Asia

The Latest: S. Korea PM says Park can be investigated

  • Kim Byong-joon, newly nominated for South Korea's prime minister, wipes his eyes after a news conference Thursday, Nov. 3, 2016, in Seoul, South Korea. South Korea's President Park Geun-hye's office said Wednesday that Park nominated Kim Byong-joon, a former top policy adviser for late liberal President Roh Moo-hyun, as her new prime minister. Kim's selection is subject to parliamentary approval. (Kim Hong-Ji, Pool via AP)

    Kim Byong-joon, newly nominated for South Korea's prime minister, wipes his eyes after a news conference Thursday, Nov. 3, 2016, in Seoul, South Korea. South Korea's President Park Geun-hye's office said Wednesday that Park nominated Kim Byong-joon, a former top policy adviser for late liberal President Roh Moo-hyun, as her new prime minister. Kim's selection is subject to parliamentary approval. (Kim Hong-Ji, Pool via AP)  (The Associated Press)

  • Kim Byong-joon, a nominee for South Korea's Prime Minister, speaks during a news conference Thursday, Nov.  3, 2016, in Seoul, South Korea. South Korea's President Park Geun-hye's office said Wednesday that Park nominated Kim, a former top policy adviser for late liberal President Roh Moo-hyun, as her new prime minister. Kim's selection is subject to parliamentary approval. (Kim Hong-Ji, Pool via AP)

    Kim Byong-joon, a nominee for South Korea's Prime Minister, speaks during a news conference Thursday, Nov. 3, 2016, in Seoul, South Korea. South Korea's President Park Geun-hye's office said Wednesday that Park nominated Kim, a former top policy adviser for late liberal President Roh Moo-hyun, as her new prime minister. Kim's selection is subject to parliamentary approval. (Kim Hong-Ji, Pool via AP)  (The Associated Press)

  • Kim Byong-joon, newly nominated for South Korea's prime minister, speaks during a news conference Thursday, Nov.  3, 2016, in Seoul, South Korea. South Korea's President Park Geun-hye's office said Wednesday that Park nominated Kim Byong-joon, a former top policy adviser for late liberal President Roh Moo-hyun, as her new prime minister. Kim's selection is subject to parliamentary approval. (Kim Hong-Ji, Pool via AP)

    Kim Byong-joon, newly nominated for South Korea's prime minister, speaks during a news conference Thursday, Nov. 3, 2016, in Seoul, South Korea. South Korea's President Park Geun-hye's office said Wednesday that Park nominated Kim Byong-joon, a former top policy adviser for late liberal President Roh Moo-hyun, as her new prime minister. Kim's selection is subject to parliamentary approval. (Kim Hong-Ji, Pool via AP)  (The Associated Press)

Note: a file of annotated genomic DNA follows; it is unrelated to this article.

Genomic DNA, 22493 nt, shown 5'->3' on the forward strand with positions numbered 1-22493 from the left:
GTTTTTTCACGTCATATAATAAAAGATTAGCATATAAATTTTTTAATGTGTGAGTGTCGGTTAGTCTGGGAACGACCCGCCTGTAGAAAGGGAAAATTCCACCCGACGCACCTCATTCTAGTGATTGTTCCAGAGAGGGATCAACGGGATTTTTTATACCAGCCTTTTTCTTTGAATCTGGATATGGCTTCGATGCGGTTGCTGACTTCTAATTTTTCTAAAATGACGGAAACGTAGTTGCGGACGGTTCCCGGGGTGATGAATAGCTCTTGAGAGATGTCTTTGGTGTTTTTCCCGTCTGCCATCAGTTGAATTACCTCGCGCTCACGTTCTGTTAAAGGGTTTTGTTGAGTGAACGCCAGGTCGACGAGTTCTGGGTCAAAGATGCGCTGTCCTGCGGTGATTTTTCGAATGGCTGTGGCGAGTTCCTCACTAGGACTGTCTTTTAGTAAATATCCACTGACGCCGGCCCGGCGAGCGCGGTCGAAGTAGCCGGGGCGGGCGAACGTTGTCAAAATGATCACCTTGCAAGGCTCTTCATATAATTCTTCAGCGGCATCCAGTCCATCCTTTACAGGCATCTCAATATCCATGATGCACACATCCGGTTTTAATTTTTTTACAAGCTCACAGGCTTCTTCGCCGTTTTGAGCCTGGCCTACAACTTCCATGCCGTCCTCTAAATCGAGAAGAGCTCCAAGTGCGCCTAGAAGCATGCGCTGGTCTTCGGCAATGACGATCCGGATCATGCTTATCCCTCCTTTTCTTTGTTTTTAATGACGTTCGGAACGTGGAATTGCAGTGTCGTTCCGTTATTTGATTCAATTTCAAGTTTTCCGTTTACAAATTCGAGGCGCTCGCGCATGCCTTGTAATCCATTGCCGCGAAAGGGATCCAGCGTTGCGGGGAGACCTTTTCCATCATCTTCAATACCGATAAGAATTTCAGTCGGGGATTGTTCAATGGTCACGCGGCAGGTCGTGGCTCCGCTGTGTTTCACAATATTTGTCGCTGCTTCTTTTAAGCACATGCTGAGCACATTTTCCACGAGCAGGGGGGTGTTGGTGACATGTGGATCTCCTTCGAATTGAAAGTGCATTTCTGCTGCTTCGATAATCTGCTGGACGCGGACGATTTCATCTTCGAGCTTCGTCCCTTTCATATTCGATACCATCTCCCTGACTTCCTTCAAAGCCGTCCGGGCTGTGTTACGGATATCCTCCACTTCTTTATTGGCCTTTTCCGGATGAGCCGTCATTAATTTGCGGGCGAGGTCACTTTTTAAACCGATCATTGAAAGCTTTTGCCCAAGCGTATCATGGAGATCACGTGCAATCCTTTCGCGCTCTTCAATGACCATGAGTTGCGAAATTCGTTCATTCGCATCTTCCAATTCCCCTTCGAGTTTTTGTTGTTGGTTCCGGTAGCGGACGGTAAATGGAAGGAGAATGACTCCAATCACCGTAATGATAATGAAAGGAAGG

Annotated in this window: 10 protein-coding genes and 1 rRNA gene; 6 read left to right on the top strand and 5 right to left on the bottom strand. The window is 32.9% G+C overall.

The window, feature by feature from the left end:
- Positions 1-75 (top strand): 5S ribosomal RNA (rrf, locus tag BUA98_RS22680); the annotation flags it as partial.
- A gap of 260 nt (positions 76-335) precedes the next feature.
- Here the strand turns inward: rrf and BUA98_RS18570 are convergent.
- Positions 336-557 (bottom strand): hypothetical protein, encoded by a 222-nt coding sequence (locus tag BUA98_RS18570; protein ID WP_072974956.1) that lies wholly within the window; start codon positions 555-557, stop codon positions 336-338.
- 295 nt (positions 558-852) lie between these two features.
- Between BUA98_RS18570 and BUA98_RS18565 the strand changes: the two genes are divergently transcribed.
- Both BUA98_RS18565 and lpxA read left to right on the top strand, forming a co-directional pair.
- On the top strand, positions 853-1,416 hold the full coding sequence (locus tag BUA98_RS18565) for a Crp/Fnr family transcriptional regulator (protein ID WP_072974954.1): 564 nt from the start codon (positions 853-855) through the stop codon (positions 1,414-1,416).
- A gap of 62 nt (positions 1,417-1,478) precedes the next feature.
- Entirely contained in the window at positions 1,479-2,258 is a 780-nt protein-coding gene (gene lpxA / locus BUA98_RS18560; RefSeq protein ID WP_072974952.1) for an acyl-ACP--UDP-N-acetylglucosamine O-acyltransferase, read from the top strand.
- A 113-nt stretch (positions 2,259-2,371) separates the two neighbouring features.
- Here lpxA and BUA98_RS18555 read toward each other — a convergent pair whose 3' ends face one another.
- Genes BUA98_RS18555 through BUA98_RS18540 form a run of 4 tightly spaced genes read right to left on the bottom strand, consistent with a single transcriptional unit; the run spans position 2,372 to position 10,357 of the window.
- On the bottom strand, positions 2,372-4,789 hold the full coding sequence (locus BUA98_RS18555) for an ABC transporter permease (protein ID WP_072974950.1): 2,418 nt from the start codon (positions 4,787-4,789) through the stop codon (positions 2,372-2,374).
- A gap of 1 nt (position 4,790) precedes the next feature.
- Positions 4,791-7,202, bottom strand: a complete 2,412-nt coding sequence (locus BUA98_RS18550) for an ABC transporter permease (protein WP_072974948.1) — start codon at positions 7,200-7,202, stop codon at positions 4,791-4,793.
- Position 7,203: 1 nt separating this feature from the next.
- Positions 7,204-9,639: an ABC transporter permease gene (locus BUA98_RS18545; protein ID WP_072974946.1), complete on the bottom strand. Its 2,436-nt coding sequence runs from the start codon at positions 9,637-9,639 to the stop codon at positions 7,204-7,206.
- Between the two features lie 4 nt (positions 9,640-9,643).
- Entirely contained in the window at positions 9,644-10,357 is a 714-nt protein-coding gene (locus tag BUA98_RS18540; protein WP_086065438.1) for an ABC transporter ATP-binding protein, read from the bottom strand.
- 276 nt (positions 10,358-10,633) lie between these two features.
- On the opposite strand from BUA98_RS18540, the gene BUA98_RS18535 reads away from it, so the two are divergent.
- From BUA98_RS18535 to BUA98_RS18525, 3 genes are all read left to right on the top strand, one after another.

The Latest on South Korea's political scandal (all times local):

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4 p.m.

South Korean President Park Geun-hye's choice for prime minister says Park can be the subject of the ongoing investigation into a snowballing influence-peddling scandal involving her longtime friend.

The comments by Kim Byong-joon Thursday came as opposition lawmakers are stepping up their demands that prosecutors directly investigate Park to get to the bottom of the scandal.

South Korean media speculate Park's friend, Choi Soon-sil, pulled government affairs from the shadows and pushed businesses to donate millions of dollars to two foundations that she controlled.

Kim told a televised conference that he thinks it's possible to have Park investigated. He says there are different interpretations of a constitution provision that grants sitting presidents immunity from criminal lawsuits.

But he says the procedures and methods of any such probe of the head of state must be carefully done.

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10:20 a.m.

South Korean prosecutors have detained a former senior aide of President Park Geun-hye as they widen their investigations into a snowballing political scandal centering on whether the president's longtime friend was pulling government strings from the shadows.

Ahn Jong-beom is the second person detained over the scandal that has triggered mounting calls for Park's resignation. Earlier this week, prosecutors detained Park's friend, Choi Soon-sil, and requested an arrest warrant for her.

South Korean media speculate Choi, who has no government position, made policy recommendations for Park and pushed businesses to donate millions of dollars to two foundations she controlled.

A Seoul prosecution office said Thursday it has detained Ahn while questioning him over his alleged involvement in extracting $70 million of company donations.

Prosecutors have to determine whether to seek an arrest warrant for Ahn or release him by Friday.